Logos are important. They're like a badge for your business, an identifier that is instantly recognisable through colour, type and design. But a logo is only a part of a brand.
A brand is made up of lots of different elements, some visual, some not. It's the overall perception of your business so includes your logo, yes, but also includes the photography style on your website, the way you answer the telephone or your customer service style, for example.
Think of Anthropologie.
The company has a clean, simple logo that communicates some of what it is about via the typeface and design, but to fully get Anthropologie as a brand, you need to interact with more than just its logo.
You might see an advertisement in the press or online, or visit a store. You'll experience the products, the way they are photographed, the shop layout, your interaction with the sales assistant and so on. These are all brand touchpoints that build a picture of what the company is about.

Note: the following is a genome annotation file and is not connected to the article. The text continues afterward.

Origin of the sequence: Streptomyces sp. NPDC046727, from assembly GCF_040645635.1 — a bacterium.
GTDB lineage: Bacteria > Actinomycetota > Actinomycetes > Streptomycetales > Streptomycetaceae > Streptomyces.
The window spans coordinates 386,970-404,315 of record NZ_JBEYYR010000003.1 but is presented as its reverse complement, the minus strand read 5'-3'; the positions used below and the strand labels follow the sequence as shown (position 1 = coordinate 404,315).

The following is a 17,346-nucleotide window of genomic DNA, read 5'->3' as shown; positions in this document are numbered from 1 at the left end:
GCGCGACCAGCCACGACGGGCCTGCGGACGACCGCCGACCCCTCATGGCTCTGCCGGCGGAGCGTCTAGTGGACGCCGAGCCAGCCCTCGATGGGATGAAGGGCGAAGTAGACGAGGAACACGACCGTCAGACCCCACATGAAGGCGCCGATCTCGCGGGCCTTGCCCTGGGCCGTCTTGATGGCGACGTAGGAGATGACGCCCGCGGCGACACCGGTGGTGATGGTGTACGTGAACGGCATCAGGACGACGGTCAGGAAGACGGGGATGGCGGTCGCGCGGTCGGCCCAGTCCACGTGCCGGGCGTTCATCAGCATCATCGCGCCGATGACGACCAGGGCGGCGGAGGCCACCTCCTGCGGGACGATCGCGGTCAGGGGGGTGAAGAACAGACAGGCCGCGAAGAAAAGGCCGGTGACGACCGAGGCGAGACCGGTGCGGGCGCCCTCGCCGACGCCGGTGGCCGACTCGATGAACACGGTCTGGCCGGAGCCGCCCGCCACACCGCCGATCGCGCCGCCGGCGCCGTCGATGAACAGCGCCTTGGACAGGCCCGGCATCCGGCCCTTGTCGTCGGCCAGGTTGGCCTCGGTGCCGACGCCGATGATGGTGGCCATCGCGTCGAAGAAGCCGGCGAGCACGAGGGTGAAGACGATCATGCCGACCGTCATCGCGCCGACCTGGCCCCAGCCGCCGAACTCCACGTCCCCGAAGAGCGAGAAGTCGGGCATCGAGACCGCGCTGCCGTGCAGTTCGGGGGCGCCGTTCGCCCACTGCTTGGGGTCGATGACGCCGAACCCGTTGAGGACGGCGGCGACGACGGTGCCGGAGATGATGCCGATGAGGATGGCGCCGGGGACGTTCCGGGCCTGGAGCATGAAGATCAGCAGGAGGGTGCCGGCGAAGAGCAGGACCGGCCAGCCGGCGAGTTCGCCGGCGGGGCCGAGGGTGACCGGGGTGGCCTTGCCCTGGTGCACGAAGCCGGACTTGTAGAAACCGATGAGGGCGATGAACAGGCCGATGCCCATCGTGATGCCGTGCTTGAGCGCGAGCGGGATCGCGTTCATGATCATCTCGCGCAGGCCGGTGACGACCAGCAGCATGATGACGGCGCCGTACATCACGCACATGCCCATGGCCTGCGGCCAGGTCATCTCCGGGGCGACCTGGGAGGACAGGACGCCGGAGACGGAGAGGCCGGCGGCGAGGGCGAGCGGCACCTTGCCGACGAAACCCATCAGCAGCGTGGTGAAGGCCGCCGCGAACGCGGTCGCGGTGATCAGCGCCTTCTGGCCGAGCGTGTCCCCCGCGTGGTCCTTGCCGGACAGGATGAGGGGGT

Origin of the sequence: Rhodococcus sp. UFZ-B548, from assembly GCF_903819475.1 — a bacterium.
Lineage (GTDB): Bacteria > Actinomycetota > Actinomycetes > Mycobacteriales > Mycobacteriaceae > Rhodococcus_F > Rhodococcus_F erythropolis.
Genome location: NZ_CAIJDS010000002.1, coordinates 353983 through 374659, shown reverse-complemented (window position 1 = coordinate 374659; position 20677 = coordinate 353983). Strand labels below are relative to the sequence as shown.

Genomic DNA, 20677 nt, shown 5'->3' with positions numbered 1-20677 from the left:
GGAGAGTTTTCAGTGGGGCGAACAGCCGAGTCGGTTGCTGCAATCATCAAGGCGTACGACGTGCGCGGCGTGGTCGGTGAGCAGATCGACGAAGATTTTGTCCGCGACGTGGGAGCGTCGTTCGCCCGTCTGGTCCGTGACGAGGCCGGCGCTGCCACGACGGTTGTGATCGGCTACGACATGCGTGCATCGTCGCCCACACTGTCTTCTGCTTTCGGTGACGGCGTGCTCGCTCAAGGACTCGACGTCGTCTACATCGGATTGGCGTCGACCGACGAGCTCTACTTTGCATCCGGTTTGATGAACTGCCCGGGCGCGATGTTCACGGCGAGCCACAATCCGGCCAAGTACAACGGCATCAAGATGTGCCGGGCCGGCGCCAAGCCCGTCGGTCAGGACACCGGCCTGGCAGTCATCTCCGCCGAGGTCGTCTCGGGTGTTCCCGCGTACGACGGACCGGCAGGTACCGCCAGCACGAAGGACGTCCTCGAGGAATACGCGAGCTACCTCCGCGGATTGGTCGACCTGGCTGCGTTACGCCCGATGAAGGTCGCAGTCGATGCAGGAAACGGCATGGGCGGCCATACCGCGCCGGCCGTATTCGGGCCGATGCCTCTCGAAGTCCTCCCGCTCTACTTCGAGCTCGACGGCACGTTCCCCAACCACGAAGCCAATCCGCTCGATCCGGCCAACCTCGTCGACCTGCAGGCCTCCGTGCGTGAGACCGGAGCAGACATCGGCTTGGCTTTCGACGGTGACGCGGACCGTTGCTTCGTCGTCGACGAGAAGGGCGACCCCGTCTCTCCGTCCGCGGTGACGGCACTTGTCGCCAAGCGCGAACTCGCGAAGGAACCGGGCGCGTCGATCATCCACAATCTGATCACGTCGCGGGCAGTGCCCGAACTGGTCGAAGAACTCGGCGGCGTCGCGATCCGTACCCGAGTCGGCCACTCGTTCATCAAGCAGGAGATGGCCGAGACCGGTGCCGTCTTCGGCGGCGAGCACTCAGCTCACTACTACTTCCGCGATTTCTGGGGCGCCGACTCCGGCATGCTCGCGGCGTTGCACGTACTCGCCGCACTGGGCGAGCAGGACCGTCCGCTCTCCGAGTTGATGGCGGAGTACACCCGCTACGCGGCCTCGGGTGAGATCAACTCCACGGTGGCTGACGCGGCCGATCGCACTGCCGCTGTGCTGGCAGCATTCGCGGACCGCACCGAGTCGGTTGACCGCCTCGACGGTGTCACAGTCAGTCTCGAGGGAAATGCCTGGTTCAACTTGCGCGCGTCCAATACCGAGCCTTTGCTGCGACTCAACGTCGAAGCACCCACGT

Anthropologie sells fashion, home accessories and art that feel like they've been curated from all over the world, they're unusual, colourful and authentic and with a sense of adventure and travel.
The logo by itself cannot communicate all of this. (Those that try, will almost certainly fail).
When thinking about your brand and your business, you need to think about all of the ways in which your customers experience what you do. What do those things say about you?
And for logos, my approach is always that a beautifully-designed yet simple logo will be far more powerful than something that tries to say too much.